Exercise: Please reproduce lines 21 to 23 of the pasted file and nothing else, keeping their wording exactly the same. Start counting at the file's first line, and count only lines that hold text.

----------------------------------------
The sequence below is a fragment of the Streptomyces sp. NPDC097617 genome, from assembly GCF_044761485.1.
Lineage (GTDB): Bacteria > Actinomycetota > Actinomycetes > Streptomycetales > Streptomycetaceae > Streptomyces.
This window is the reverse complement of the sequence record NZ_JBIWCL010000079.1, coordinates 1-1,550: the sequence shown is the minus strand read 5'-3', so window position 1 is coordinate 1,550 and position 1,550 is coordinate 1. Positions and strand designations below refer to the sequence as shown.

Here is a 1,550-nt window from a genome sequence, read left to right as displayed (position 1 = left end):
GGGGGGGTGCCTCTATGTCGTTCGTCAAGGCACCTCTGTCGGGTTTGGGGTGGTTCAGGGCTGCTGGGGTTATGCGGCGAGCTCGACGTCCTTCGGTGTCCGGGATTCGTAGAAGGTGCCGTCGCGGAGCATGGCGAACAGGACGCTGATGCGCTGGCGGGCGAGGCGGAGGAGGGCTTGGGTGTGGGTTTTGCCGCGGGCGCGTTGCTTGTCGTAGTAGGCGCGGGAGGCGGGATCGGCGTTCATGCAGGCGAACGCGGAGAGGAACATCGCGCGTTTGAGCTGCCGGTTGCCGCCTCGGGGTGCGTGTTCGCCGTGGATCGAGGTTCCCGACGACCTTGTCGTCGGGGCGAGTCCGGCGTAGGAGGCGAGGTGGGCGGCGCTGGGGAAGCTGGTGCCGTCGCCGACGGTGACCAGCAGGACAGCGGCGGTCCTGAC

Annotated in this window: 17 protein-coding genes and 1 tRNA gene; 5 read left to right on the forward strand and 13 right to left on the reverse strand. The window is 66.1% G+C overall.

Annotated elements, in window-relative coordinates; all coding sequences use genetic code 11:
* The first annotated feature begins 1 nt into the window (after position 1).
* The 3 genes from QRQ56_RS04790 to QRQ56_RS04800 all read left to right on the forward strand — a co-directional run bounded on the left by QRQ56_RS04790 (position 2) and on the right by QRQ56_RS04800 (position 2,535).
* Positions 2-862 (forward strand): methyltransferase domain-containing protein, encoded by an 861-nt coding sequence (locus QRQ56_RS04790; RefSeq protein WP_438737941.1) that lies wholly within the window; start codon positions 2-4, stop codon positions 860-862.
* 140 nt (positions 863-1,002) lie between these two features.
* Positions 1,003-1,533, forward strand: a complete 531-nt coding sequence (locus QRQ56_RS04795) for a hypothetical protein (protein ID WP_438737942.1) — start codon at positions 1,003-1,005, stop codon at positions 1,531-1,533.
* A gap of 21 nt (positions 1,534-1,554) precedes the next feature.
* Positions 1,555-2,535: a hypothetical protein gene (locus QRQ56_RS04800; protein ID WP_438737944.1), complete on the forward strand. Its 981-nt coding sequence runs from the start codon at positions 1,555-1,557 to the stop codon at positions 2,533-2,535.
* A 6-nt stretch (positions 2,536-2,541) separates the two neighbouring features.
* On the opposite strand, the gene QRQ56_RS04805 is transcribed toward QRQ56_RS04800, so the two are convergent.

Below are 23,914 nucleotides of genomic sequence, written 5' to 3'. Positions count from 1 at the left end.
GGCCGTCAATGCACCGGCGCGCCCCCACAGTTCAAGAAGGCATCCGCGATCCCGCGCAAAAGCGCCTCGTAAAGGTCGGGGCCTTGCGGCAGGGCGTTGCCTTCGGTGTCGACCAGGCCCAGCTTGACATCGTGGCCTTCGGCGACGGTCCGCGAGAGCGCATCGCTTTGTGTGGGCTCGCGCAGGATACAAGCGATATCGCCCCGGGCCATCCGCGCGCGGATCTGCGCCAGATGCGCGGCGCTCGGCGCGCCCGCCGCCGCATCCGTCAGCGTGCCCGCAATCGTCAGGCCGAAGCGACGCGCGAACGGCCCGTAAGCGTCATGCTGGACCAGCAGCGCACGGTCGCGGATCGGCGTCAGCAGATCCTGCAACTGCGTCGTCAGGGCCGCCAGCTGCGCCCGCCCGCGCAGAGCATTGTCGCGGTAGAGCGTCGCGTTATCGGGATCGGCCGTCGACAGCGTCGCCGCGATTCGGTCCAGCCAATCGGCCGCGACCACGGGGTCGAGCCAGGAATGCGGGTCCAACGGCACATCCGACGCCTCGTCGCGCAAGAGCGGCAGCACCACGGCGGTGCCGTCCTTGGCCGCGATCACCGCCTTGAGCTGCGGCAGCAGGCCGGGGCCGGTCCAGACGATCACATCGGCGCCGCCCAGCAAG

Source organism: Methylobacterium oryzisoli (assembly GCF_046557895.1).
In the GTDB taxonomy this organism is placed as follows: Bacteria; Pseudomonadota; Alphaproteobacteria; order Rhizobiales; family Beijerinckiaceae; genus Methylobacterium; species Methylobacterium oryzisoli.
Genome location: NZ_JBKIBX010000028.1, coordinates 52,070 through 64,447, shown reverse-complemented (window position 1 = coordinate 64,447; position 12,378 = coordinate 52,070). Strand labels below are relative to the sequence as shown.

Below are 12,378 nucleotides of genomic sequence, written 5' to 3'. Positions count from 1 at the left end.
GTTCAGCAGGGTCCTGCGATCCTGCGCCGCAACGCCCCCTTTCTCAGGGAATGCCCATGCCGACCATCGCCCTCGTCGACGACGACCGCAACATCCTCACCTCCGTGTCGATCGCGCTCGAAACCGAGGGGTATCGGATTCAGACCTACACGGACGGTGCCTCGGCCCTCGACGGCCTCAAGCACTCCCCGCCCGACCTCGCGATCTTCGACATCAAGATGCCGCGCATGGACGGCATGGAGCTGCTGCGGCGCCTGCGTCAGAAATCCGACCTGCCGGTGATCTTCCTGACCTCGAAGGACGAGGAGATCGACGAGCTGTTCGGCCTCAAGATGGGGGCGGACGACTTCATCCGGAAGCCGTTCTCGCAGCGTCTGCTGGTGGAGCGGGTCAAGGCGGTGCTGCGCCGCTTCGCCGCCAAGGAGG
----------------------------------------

Genome location: NZ_JBKIBX010000028.1, coordinates 52,070 through 64,447, shown reverse-complemented (window position 1 = coordinate 64,447; position 12,378 = coordinate 52,070). Strand labels below are relative to the sequence as shown.

Below are 12,378 nucleotides of genomic sequence, written 5' to 3'. Positions count from 1 at the left end.
GTTCAGCAGGGTCCTGCGATCCTGCGCCGCAACGCCCCCTTTCTCAGGGAATGCCCATGCCGACCATCGCCCTCGTCGACGACGACCGCAACATCCTCACCTCCGTGTCGATCGCGCTCGAAACCGAGGGGTATCGGATTCAGACCTACACGGACGGTGCCTCGGCCCTCGACGGCCTCAAGCACTCCCCGCCCGACCTCGCGATCTTCGACATCAAGATGCCGCGCATGGACGGCATGGAGCTGCTGCGGCGCCTGCGTCAGAAATCCGACCTGCCGGTGATCTTCCTGACCTCGAAGGACGAGGAGATCGACGAGCTGTTCGGCCTCAAGATGGGGGCGGACGACTTCATCCGGAAGCCGTTCTCGCAGCGTCTGCTGGTGGAGCGGGTCAAGGCGGTGCTGCGCCGCTTCGCCGCCAAGGAGG